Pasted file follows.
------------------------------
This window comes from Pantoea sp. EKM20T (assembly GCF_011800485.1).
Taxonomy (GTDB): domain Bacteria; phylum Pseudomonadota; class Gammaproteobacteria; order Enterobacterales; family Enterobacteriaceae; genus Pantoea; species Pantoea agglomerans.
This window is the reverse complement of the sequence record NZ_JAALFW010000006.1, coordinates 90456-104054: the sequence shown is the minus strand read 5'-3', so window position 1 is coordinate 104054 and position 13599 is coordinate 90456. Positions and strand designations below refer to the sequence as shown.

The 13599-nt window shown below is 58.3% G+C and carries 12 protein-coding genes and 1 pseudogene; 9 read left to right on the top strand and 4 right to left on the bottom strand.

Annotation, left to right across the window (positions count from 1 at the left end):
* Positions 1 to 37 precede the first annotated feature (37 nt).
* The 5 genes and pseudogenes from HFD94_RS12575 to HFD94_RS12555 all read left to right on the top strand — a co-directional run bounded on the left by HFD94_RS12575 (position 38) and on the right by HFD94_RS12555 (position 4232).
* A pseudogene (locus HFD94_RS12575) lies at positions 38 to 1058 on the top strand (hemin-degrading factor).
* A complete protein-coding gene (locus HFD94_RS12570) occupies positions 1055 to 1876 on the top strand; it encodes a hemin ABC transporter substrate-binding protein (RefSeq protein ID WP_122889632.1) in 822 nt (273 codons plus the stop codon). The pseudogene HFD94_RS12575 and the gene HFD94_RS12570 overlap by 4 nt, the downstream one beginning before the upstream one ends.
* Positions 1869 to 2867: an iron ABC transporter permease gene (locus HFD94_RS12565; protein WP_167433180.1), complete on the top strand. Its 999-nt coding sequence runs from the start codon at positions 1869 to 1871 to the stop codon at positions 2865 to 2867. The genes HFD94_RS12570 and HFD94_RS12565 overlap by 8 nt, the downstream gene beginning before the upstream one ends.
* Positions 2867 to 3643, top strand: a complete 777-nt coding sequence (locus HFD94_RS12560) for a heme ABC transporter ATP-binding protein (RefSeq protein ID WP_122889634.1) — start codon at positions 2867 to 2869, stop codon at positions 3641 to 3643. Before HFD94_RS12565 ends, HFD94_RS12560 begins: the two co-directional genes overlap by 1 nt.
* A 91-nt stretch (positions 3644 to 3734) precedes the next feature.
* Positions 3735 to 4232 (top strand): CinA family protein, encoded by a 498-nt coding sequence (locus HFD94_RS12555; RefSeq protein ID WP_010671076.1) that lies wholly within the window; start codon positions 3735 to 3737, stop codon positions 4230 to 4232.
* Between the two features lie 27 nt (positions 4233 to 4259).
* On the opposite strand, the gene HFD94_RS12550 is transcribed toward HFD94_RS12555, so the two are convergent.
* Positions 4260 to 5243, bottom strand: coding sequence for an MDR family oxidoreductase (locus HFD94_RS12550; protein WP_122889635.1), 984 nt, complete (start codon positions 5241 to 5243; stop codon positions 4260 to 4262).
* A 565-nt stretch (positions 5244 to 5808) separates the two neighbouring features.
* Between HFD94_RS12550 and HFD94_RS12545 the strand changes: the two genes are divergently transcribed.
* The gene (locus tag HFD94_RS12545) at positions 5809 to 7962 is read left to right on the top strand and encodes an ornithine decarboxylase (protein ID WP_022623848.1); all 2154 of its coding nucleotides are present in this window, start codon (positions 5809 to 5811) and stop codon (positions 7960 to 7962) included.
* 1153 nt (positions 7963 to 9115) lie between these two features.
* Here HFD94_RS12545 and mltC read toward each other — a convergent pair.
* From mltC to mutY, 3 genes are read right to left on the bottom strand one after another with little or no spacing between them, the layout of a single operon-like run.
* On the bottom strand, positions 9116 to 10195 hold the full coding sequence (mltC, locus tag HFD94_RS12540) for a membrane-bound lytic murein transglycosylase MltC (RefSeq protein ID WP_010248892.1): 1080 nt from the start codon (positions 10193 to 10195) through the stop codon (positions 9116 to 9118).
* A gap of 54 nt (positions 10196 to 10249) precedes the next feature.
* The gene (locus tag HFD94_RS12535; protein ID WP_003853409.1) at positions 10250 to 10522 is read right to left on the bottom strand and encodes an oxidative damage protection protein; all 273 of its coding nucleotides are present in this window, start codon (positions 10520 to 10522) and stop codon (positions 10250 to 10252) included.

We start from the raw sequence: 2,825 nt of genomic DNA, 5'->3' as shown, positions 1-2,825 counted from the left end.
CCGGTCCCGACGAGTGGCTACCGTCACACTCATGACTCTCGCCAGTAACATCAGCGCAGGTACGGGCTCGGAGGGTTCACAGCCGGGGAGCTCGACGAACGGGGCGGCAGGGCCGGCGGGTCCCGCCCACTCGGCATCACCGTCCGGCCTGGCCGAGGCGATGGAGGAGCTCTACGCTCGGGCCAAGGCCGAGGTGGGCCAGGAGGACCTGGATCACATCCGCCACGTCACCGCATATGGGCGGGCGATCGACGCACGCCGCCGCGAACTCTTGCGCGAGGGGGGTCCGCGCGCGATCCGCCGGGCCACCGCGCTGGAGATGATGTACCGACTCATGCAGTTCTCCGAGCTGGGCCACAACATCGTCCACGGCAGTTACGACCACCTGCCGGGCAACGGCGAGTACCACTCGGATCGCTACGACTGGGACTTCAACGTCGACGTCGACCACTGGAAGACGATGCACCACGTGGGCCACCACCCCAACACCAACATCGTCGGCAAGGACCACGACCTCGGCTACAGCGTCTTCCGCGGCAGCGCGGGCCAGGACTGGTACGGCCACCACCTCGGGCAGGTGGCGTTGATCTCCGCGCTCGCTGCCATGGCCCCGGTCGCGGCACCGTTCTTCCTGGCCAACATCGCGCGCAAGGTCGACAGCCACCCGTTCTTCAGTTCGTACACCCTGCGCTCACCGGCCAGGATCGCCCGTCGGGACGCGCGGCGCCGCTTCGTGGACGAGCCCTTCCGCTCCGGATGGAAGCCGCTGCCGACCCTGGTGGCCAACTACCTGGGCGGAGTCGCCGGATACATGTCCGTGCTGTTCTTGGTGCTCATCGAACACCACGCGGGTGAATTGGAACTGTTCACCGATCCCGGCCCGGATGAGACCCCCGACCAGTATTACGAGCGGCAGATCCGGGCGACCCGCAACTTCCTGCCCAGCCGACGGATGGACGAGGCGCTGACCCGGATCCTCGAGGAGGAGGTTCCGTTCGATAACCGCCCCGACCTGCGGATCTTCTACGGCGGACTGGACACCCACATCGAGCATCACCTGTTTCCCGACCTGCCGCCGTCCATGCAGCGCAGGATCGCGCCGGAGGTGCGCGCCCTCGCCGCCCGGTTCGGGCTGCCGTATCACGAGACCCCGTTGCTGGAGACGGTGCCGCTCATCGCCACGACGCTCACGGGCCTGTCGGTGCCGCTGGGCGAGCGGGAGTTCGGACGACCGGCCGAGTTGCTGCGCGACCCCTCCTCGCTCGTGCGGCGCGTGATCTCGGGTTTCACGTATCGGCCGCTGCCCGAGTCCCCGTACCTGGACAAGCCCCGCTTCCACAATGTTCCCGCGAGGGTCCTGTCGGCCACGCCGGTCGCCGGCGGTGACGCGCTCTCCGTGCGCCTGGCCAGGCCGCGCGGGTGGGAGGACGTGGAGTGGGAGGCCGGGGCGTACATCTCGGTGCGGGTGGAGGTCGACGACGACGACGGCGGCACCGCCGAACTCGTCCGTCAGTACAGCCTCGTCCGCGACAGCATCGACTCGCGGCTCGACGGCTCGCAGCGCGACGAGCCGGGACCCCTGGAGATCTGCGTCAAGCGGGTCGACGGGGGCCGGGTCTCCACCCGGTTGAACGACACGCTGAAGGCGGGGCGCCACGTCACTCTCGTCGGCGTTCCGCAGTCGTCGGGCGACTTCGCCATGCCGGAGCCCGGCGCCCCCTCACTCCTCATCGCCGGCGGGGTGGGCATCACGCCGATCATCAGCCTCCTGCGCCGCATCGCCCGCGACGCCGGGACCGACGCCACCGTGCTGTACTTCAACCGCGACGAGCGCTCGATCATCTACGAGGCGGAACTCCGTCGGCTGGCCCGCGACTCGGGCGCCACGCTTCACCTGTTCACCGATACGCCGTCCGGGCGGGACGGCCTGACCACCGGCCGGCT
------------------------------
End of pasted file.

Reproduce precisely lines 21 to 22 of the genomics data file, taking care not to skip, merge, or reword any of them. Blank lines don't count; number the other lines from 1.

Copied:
* Here HFD94_RS12545 and mltC read toward each other — a convergent pair.
* From mltC to mutY, 3 genes are read right to left on the bottom strand one after another with little or no spacing between them, the layout of a single operon-like run.